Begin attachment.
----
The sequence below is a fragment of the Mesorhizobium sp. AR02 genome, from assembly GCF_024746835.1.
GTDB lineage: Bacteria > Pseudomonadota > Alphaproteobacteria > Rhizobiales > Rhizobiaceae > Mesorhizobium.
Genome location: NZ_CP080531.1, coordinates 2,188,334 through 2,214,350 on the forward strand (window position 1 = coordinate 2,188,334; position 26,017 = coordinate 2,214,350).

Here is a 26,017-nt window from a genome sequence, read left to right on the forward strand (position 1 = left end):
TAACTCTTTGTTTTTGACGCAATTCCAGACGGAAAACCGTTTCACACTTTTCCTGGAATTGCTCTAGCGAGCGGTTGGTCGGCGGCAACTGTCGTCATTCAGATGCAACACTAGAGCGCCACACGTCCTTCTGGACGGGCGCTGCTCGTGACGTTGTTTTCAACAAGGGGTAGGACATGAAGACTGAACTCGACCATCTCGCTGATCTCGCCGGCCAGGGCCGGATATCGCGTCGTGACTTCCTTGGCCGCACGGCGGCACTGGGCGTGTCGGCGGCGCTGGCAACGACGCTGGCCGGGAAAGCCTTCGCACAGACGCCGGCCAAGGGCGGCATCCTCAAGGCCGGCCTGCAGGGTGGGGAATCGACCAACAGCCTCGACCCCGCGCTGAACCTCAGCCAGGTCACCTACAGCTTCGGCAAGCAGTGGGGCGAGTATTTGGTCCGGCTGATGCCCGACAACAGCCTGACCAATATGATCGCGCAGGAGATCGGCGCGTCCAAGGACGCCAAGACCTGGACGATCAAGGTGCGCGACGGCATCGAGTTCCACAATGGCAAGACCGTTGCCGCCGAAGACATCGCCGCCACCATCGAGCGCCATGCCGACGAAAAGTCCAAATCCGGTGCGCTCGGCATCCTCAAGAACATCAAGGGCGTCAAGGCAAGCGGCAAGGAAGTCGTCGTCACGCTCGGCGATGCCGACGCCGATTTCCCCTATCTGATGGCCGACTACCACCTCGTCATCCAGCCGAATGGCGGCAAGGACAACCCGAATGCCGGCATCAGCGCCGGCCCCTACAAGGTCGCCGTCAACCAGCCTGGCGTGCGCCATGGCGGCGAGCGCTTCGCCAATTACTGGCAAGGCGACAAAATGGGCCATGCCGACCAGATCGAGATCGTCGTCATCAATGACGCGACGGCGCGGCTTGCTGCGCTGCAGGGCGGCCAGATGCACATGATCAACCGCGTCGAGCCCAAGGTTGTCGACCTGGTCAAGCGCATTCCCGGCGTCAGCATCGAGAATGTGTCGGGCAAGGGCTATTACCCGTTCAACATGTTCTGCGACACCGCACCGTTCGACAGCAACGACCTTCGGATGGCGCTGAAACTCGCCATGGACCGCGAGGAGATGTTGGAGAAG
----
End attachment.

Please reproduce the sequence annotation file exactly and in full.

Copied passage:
The sequence below is a fragment of the Mesorhizobium sp. AR02 genome, from assembly GCF_024746835.1.
GTDB lineage: Bacteria > Pseudomonadota > Alphaproteobacteria > Rhizobiales > Rhizobiaceae > Mesorhizobium.
Genome location: NZ_CP080531.1, coordinates 2,188,334 through 2,214,350 on the forward strand (window position 1 = coordinate 2,188,334; position 26,017 = coordinate 2,214,350).

Here is a 26,017-nt window from a genome sequence, read left to right on the forward strand (position 1 = left end):
TAACTCTTTGTTTTTGACGCAATTCCAGACGGAAAACCGTTTCACACTTTTCCTGGAATTGCTCTAGCGAGCGGTTGGTCGGCGGCAACTGTCGTCATTCAGATGCAACACTAGAGCGCCACACGTCCTTCTGGACGGGCGCTGCTCGTGACGTTGTTTTCAACAAGGGGTAGGACATGAAGACTGAACTCGACCATCTCGCTGATCTCGCCGGCCAGGGCCGGATATCGCGTCGTGACTTCCTTGGCCGCACGGCGGCACTGGGCGTGTCGGCGGCGCTGGCAACGACGCTGGCCGGGAAAGCCTTCGCACAGACGCCGGCCAAGGGCGGCATCCTCAAGGCCGGCCTGCAGGGTGGGGAATCGACCAACAGCCTCGACCCCGCGCTGAACCTCAGCCAGGTCACCTACAGCTTCGGCAAGCAGTGGGGCGAGTATTTGGTCCGGCTGATGCCCGACAACAGCCTGACCAATATGATCGCGCAGGAGATCGGCGCGTCCAAGGACGCCAAGACCTGGACGATCAAGGTGCGCGACGGCATCGAGTTCCACAATGGCAAGACCGTTGCCGCCGAAGACATCGCCGCCACCATCGAGCGCCATGCCGACGAAAAGTCCAAATCCGGTGCGCTCGGCATCCTCAAGAACATCAAGGGCGTCAAGGCAAGCGGCAAGGAAGTCGTCGTCACGCTCGGCGATGCCGACGCCGATTTCCCCTATCTGATGGCCGACTACCACCTCGTCATCCAGCCGAATGGCGGCAAGGACAACCCGAATGCCGGCATCAGCGCCGGCCCCTACAAGGTCGCCGTCAACCAGCCTGGCGTGCGCCATGGCGGCGAGCGCTTCGCCAATTACTGGCAAGGCGACAAAATGGGCCATGCCGACCAGATCGAGATCGTCGTCATCAATGACGCGACGGCGCGGCTTGCTGCGCTGCAGGGCGGCCAGATGCACATGATCAACCGCGTCGAGCCCAAGGTTGTCGACCTGGTCAAGCGCATTCCCGGCGTCAGCATCGAGAATGTGTCGGGCAAGGGCTATTACCCGTTCAACATGTTCTGCGACACCGCACCGTTCGACAGCAACGACCTTCGGATGGCGCTGAAACTCGCCATGGACCGCGAGGAGATGTTGGAGAAG